Now is a good time to look at that small rock sitting very close to our Sun... Mercury is reaching it maximum eastern elongation, which means that it's about as far away from the Sun (when seen from Earth) as it is going to get this time around. If you have a nice, flat western horizon, look for it soon after the sunset, slightly north of the place where the Sun disappeared. The sky will still be quite bright by the time Mercury sets, but the best day to see it will be on the 21st. For observers in Melbourne, Mercury will set at 21:41 today and 21:42 tomorrow (the Sun sets at 20:45 and 20:44, respectively). For other locations, check this page from the US Naval Observatory.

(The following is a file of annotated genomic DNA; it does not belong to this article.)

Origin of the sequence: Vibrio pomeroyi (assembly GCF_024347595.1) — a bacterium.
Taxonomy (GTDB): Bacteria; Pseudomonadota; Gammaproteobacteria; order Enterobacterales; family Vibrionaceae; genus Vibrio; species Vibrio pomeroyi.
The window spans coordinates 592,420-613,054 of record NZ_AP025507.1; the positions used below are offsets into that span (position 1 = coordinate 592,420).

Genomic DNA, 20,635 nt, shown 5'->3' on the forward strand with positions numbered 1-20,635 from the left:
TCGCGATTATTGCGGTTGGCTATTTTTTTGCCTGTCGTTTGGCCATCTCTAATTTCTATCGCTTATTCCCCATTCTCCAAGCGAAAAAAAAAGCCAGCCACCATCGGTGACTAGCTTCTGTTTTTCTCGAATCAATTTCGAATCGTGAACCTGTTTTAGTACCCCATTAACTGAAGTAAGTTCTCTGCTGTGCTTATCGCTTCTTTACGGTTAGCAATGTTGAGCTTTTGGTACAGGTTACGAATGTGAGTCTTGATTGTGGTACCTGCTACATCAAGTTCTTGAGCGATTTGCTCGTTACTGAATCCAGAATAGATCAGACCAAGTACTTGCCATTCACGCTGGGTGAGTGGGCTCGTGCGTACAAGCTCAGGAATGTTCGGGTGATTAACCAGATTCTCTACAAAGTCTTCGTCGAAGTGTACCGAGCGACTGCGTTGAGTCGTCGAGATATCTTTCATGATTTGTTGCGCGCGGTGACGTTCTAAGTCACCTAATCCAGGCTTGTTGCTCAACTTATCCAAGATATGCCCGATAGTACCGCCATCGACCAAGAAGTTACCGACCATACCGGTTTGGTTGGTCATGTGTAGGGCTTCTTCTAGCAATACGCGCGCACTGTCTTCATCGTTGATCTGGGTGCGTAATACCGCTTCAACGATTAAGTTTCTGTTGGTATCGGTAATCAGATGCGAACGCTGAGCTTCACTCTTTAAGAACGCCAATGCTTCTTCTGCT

But, of course, you may prefer to watch it from a better vantage point. If so, now is a very good time: MESSENGER, the first probe to visit that planet since the late 70s, is less than one week away from its first fly-by. The closest approach, at just 200km from the surface, will happen on the 14th, but the cameras will start to take pictures of the planet tomorrow, and some images should be released soon afterwards.
MESSENGER was launched in August 2004 and is in a very complex and long trajectory that will end up with the probe in orbit of the planet... on 18 March 2011. Two more fly-bys happen before then, one in October 2008 and other in September 2009. The reason for this is that it is very hard to send a probe that close to the Sun without having it go into the Sun; it will use its several planetary fly-bys (two of the Earth, two of Venus and three of Mercury) to match its speed to that of Mercury, enabling it to enter the planet's orbit with relative ease.